SPCA fundraiser a collaborative project

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A collaboration between the Department of Corrections and the Gore and Districts SPCA has resulted in large pounamu pendants being made and sold as a fundraiser for the volunteer organisation.

Shelter manager Cath McDowall said people on Corrections community work sentences made eight pounamu pendants as part of their sentence.

“You can’t keep them, so they decided they would donate them to us which was really cool,” Mrs McDowall said.

“We’ve got a really good relationship with Corrections.”

The SPCA usually had two people on community work sentences at the shelter. They carried out a variety of tasks, such as mowing lawns and tidying edges, she said.

Those serving sentences also learned new skills while working at the SPCA.

The pounamu pendants cost $50 each, and Mrs McDowall said most had been sold.

The money raised would be used for ongoing costs such as vet care and desexing.

Corrections service manager Gore Rachel Henry said work and living skills training provided an opportunity for offenders to attend short, sharp intervention training designed to enhance their life and work skills, while providing options for offenders to move into more intensive interventions to meet identified re-integrative needs in a fun and interactive way.

“This work and living skills initiative provides access to training and learning opportunities for all offenders that will have a meaningful and positive impact on their life and work skills, thus contributing to reducing offending,” Ms Henry said.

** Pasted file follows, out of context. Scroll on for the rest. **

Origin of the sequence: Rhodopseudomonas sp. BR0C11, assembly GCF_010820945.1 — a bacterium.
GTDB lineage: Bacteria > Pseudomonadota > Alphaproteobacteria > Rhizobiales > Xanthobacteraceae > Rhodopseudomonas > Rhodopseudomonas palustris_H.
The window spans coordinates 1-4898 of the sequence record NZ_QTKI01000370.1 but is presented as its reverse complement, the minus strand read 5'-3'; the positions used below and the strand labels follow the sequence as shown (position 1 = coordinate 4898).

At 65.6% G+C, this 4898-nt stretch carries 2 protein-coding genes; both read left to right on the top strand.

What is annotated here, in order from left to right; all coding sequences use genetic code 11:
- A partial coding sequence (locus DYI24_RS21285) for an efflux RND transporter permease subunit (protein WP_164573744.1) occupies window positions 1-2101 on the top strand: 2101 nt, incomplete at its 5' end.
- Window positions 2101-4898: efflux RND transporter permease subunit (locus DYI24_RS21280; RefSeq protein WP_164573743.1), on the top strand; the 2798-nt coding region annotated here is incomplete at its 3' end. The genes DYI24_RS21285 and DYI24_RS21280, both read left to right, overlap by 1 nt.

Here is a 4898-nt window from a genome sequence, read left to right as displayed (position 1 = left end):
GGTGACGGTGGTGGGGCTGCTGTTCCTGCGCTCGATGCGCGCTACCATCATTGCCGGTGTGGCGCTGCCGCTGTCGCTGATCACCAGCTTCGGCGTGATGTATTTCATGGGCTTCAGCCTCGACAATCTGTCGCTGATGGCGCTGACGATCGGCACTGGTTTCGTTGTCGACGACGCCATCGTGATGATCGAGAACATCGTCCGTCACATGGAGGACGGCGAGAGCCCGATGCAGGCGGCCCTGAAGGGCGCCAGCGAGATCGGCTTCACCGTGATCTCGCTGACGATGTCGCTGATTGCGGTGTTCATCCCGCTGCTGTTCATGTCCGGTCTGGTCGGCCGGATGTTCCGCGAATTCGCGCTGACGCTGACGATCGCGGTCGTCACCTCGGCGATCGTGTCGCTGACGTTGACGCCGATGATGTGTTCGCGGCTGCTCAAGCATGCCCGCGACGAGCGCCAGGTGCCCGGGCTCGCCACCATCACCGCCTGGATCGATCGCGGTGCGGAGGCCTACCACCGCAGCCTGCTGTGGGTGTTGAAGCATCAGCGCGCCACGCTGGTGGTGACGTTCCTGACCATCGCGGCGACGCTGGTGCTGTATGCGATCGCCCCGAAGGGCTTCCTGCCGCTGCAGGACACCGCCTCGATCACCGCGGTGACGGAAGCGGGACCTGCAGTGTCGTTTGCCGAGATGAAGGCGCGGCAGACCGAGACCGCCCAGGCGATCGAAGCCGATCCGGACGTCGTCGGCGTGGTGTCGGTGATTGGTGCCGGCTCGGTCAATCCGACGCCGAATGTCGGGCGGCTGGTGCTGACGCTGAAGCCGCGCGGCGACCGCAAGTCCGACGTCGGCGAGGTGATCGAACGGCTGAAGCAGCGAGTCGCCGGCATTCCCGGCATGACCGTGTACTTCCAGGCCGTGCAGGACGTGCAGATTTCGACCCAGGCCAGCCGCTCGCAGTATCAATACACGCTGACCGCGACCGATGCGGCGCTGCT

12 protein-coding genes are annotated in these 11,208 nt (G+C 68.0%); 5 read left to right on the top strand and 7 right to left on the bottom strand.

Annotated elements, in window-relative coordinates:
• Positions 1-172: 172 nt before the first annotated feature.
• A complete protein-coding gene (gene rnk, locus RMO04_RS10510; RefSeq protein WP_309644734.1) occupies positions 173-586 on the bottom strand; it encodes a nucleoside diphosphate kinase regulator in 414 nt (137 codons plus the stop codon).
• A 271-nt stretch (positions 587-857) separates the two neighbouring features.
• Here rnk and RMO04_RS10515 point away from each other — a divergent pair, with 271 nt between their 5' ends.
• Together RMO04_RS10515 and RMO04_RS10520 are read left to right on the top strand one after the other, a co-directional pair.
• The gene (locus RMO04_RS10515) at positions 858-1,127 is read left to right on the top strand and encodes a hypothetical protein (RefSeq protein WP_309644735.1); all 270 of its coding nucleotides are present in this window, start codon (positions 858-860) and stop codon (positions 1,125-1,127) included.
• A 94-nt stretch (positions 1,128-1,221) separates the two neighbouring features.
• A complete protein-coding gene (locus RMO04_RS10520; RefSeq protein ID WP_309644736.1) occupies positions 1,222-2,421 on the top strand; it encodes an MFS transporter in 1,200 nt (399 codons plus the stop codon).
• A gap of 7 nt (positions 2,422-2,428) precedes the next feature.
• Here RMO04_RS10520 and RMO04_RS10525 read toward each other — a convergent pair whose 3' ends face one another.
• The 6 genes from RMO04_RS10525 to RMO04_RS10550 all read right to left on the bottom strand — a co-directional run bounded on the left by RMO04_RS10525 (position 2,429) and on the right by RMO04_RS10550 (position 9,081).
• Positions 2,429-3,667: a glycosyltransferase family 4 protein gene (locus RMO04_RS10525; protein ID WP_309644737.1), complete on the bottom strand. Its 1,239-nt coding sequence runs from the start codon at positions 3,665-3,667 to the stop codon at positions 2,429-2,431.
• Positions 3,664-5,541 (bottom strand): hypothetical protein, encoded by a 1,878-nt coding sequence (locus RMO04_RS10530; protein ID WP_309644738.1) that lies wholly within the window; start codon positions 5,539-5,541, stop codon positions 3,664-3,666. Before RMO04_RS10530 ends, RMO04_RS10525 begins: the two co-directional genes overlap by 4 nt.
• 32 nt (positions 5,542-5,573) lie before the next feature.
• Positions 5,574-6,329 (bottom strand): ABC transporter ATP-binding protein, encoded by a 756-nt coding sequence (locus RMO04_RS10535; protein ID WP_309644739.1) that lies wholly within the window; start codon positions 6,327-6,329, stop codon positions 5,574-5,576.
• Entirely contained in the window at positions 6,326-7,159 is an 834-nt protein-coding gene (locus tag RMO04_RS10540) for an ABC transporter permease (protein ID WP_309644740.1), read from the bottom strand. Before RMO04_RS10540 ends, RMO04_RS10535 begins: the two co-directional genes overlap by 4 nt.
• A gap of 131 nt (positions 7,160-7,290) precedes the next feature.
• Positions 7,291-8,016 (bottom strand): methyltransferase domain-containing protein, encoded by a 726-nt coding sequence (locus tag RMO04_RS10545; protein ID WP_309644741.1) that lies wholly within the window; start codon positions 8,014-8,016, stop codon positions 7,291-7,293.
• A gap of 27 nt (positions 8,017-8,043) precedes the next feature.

Offenders who were motivated to attend training were also more likely to comply with their sentence.

Motivating and assisting offenders to adopt an offence-free lifestyle led to reduced crime in the community and fewer people in prison or on community-based sentences and orders, she said.

The aim of the pounamu carving course was to provide learning opportunities for offenders that would enhance their existing skills and develop new ones, Ms Henry said.

The course also provided cultural relevance for offenders on sentence as well as the chance to learning the skill.

“Offering the experience of walking in the footsteps of our ancestors, learning the geology and formulation of pounamu, art design, traditional stone working, the collection, crafting and different uses by early Maori and cultural connection.”

The course is run in conjunction with Southern REAP and has a maximum of eight offenders on each half-day course, which will be run three times in the coming year.

Tutor Gavin Thomas owns the Murihiku Pounamu business.

The SPCA was chosen because of the service it provides the community, and the donation allowed it to fundraise to support their efforts.